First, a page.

The European Union’s top diplomat said EU foreign ministers will study ways to support a two-state solution in Israel and the Palestinian territories in talks Monday with Palestinian Authority President Mahmoud Abbas.
Federica Mogherini said that the EU is working “to support an international framework to accompany direct negotiations” despite the US decision to recognize Jerusalem as the capital of Israel.
US President Donald Trump’s move in December to recognize Jerusalem, which the Palestinians also see as their future capital, broke with international consensus on the best way forward in Middle East peace moves.
Trump said his move was merely an acknowledgement of the reality that Jerusalem was the seat of Israel’s government, and was not intended to prejudge the city’s final geopolitical borders.
Mogherini told reporters that “clearly there is a problem with Jerusalem. I would say that this is a very diplomatic euphemism.”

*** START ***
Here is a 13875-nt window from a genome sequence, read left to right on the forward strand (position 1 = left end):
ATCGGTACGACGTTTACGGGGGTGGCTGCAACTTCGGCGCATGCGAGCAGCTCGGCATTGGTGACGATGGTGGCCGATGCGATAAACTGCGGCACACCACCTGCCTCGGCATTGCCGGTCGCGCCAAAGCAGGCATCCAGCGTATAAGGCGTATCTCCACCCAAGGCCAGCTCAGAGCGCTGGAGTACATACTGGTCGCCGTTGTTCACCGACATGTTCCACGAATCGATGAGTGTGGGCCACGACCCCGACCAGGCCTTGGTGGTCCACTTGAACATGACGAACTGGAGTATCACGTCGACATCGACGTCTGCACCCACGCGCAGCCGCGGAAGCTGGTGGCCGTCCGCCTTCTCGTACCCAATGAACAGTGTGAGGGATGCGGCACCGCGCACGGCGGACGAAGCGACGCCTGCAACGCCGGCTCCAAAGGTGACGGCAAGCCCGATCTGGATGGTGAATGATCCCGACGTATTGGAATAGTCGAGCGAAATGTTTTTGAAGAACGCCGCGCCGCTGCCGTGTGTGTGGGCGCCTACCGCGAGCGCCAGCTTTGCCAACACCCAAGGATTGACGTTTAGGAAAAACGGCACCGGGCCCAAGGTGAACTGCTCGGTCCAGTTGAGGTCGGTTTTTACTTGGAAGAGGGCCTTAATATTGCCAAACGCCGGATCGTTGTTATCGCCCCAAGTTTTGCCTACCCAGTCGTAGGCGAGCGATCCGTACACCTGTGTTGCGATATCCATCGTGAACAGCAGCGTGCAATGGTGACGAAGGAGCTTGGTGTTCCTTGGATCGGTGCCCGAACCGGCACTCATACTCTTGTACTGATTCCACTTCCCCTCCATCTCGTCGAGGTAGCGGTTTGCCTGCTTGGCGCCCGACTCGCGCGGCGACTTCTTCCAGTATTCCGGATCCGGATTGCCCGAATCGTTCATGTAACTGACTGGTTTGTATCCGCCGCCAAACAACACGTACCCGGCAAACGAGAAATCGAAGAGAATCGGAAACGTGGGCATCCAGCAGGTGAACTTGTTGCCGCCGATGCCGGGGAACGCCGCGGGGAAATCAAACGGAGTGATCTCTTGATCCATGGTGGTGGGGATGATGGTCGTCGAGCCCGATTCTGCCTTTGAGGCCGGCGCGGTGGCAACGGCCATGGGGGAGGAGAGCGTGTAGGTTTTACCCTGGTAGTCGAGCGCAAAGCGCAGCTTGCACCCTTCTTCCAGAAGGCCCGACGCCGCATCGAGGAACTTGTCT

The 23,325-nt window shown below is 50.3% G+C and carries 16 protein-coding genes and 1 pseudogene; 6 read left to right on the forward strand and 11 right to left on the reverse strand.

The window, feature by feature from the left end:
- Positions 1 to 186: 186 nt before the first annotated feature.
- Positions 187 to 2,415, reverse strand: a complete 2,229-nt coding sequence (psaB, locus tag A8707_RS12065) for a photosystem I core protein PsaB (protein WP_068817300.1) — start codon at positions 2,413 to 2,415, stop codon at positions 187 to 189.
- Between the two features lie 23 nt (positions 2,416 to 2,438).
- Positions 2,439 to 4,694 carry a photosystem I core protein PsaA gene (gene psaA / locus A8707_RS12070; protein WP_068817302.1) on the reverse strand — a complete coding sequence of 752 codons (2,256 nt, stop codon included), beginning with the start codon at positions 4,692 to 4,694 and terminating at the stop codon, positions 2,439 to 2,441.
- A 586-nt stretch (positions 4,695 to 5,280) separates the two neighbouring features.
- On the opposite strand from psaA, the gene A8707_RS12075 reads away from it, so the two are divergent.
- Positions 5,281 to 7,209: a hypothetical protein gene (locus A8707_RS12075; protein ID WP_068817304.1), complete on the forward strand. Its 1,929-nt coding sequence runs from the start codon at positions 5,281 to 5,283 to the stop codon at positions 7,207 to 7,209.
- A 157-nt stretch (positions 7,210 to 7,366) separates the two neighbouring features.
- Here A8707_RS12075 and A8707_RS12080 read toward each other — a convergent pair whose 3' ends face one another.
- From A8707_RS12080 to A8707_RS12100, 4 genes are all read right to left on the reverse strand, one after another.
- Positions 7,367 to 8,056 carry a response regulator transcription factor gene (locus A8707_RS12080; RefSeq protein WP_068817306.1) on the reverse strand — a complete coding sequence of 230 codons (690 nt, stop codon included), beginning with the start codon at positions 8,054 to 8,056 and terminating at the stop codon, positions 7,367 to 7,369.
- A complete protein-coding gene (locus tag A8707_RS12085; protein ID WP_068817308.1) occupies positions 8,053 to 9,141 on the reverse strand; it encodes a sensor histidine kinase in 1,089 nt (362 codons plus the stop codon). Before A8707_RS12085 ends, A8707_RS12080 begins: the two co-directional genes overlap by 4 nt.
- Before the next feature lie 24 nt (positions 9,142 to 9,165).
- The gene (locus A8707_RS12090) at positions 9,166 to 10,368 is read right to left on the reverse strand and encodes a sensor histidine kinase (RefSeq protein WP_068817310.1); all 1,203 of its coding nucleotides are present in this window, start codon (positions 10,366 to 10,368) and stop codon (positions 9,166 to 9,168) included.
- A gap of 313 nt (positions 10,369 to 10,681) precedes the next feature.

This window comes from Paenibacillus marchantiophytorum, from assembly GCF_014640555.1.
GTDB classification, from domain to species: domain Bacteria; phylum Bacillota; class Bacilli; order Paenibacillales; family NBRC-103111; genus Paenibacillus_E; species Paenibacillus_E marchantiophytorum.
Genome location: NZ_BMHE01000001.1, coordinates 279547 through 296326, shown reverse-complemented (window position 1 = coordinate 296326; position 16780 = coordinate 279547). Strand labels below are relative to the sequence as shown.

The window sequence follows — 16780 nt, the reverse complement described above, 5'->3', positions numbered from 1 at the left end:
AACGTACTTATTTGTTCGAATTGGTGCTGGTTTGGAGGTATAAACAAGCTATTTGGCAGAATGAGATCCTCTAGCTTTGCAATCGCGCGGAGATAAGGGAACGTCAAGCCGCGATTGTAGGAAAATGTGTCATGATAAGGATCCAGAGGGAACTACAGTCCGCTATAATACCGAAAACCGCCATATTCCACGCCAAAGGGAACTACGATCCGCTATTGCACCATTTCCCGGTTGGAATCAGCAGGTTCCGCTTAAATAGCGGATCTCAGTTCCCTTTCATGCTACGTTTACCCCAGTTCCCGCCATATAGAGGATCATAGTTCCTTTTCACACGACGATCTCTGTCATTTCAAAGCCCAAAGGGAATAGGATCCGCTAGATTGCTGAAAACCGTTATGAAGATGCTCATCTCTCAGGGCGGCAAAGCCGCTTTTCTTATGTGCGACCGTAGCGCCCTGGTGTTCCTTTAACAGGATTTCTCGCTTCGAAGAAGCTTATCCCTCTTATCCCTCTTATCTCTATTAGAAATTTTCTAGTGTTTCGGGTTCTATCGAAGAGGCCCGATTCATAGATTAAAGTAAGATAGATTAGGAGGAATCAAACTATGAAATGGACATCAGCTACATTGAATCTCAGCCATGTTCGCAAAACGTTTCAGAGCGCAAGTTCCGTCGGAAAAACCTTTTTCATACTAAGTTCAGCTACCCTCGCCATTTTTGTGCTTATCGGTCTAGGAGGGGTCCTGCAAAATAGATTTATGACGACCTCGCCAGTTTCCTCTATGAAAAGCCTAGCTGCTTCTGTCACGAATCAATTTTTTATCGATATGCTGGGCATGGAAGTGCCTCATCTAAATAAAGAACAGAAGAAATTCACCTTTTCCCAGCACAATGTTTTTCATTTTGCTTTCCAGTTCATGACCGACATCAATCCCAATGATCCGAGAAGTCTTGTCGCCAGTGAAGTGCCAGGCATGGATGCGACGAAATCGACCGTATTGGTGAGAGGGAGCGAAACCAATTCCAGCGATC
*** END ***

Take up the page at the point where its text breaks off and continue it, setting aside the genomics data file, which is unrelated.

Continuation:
She said “the only pragmatic, realistic solution for Jerusalem has to come through direct negotiations.”
The Palestinian leadership, furious over the Jerusalem decision, has said it will not accept the Trump administration as a mediator in peace talks with Israel and wants an internationally-led process.
Abbas will seek EU support for a Palestinian state Monday, but he looks unlikely to get much the in way of concrete commitments.
In an interview with AFP on Sunday in Brussels, PA foreign minister Riyad al-Malki said Abbas would urge the European Union to officially recognize the state of Palestine “as a way to respond” to Trump’s decision to recognize Jerusalem as the Israeli capital.
But diplomats and officials in Brussels said recognition for Palestine is not in the cards for Monday — the EU leaves recognition in the hands of individual members — and the best Abbas can hope for is progress toward an “association agreement” with the bloc.
The French newspaper Le Monde reported Sunday that France is trying to upgrade the Palestinian Authority’s status at the EU, stopping short of full recognition of a Palestinian state.
The French are reportedly pushing for an EU free trade agreement with the Palestinians, similar to one signed with Israel.
On Sunday, Slovenia’s envoy confirmed plans to vote on recognizing Palestine as an independent state next month.
Three other European countries — Luxembourg, Ireland and Belgium — are thinking of following suit, according to Israel’s Channel 10 news, which first reported on Slovenia’s plans as well.
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